Barnardos turns around fortunes with €1m surplus
Published 01/05/2014 | 02:30
CHILDREN'S charity Barnardos has turned around its fortunes after enduring two years of cutbacks that involved two separate shutdowns.
The charity's 2013 annual report shows that Barnardos recorded a surplus last year of €1.05m, after two years of combined losses totalling €2.83m.
The report states that "2013 has been a positive year financially, which will return Barnardos to a sustainable operating base for 2014".
In a bid to address decreases in revenues in 2012 and 2013, the charity shut down its services for one week last summer and the previous summer, with a pay freeze remaining in place in 2013
The lay-off of its 359 staff for one week last year had the effect of a 2pc salary cut while numbers employed by the organisation last year reduced from 396 to 359 through a voluntary redundancy programme.
"In 2012 and 2013, we took steps internally to restructure Barnardos, reduce our cost base and ensure that we could deliver a break-even budget for 2014. We achieved what we set out to do and we were able to do that through the support of our donors and funders, who continued to stand by us," the report states.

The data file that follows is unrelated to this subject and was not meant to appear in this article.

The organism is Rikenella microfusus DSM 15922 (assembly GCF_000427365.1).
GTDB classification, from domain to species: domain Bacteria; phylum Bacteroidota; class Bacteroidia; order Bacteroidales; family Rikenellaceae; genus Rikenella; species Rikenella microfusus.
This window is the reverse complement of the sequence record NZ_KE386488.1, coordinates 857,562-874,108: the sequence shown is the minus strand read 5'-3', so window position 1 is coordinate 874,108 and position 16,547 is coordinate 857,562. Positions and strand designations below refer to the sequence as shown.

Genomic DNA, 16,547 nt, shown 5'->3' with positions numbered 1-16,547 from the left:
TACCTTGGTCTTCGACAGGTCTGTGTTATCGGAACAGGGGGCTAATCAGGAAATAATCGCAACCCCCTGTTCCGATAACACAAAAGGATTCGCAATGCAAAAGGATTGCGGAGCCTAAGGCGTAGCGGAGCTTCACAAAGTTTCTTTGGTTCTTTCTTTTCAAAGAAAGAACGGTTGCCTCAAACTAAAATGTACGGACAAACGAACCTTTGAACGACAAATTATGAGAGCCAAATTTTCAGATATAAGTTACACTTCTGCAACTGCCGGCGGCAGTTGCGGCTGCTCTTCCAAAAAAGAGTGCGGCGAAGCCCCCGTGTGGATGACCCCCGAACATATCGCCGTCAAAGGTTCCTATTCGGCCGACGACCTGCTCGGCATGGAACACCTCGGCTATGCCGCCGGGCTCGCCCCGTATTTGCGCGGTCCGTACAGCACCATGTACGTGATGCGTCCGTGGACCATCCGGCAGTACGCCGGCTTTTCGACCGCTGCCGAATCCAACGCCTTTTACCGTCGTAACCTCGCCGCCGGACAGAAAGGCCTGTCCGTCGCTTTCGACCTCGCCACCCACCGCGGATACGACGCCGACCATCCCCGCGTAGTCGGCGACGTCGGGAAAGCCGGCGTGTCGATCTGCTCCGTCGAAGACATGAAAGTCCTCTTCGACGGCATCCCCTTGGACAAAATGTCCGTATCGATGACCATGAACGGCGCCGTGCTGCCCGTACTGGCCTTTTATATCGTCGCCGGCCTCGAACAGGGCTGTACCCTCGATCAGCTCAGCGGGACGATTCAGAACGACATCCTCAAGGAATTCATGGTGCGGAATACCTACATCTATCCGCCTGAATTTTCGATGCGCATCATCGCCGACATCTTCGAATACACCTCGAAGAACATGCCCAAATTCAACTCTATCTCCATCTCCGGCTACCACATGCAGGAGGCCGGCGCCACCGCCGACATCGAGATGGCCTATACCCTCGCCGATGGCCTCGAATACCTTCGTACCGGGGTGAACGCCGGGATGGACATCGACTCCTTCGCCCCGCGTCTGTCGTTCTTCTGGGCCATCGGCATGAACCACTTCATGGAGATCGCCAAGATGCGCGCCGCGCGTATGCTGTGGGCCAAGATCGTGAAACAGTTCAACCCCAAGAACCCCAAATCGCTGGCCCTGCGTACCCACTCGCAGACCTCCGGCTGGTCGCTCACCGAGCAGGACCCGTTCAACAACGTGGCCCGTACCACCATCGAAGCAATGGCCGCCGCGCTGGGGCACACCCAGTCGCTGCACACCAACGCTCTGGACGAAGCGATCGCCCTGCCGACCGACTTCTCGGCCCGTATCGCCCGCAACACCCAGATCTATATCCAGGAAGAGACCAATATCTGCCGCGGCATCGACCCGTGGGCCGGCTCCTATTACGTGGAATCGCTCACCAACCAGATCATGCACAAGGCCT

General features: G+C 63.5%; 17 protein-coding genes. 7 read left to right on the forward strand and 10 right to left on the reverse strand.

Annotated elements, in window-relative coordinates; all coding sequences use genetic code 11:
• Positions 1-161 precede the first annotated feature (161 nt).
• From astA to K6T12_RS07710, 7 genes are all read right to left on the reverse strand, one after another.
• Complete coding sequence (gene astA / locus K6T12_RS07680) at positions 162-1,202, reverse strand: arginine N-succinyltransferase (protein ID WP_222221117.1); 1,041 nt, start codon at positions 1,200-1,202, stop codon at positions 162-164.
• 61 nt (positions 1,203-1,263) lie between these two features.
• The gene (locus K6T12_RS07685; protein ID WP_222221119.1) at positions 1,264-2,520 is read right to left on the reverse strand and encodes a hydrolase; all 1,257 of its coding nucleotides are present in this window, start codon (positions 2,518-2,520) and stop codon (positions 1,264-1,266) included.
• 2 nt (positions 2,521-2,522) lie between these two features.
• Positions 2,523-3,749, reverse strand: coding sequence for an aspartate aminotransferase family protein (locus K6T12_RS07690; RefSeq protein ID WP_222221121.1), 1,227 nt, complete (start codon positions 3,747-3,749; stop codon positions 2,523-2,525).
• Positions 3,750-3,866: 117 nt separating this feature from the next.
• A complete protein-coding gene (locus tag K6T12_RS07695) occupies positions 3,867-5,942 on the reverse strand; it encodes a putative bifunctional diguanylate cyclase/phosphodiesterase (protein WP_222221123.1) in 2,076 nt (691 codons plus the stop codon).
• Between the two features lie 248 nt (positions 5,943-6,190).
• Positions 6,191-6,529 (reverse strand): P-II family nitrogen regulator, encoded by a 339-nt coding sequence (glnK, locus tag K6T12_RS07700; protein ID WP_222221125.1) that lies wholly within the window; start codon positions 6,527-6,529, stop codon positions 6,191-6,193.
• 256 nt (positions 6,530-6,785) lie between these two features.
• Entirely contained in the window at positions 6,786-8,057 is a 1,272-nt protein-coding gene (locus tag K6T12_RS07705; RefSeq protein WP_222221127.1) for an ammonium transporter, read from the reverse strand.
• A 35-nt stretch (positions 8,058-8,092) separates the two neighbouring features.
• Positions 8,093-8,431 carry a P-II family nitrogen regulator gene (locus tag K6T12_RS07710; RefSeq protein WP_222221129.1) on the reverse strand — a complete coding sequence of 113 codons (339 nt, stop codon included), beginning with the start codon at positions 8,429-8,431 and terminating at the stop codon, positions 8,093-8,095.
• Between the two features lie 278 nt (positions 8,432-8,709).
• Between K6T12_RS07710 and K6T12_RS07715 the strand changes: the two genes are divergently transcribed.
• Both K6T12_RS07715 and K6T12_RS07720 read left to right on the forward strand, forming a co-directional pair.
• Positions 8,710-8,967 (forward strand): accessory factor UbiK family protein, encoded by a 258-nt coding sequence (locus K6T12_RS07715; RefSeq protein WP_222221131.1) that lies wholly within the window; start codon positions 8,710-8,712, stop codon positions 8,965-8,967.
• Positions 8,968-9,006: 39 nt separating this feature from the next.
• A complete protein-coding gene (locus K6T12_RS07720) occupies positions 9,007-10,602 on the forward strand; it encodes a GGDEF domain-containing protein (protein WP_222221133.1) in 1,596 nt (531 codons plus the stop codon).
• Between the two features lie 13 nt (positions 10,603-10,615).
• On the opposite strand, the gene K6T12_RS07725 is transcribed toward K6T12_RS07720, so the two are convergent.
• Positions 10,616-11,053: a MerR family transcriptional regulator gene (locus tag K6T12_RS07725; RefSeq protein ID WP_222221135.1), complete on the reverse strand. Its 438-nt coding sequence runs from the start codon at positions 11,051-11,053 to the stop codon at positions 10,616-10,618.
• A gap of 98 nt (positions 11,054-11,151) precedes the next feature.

"We are planning not to repeat the one-week closure of our services in 2014, which we had to do in 2012 and 2013 as a cost-saving measure.
"We have implemented an extensive restructuring programme, which unfortunately was very painful for some of our service users and many of our employees. We are still facing cuts in income in 2014 from our statutory partners. However, we are moving towards a better model of cost recovery for services we deliver under service level agreements from 2015 onwards."
The accounts disclose that Barnardos CEO Fergus Finlay last year received €111,711 in salary.
"The CEO earns additional income through a regular newspaper column. This income is processed by Barnardos for taxation purposes, and the CEO pays a monthly fee to Barnardos in this respect. Further income generated by the CEO through speaking engagements is all donated to Barnardos."
In his report, Mr Finlay said: "In recent months, there has been a cloud over the charities sector in Ireland. It was put there by the behaviour of a few people, but it has meant – and maybe this is no bad thing – that we can't take trust for granted."
The accounts show that the amount raised from fundraising last year went down by 6pc, from €5.17m to €4.88m.
The figures show that the profits from Barnardos last year increased by 81pc, from €152,000 to €276,000, with shop revenues increasing from €1.15m to €1.21m.
The largest proportion of the charity's revenues last year came from statutory agencies, decreasing marginally from €15.08m to €14.99m, with the HSE providing €8.84m of that income.
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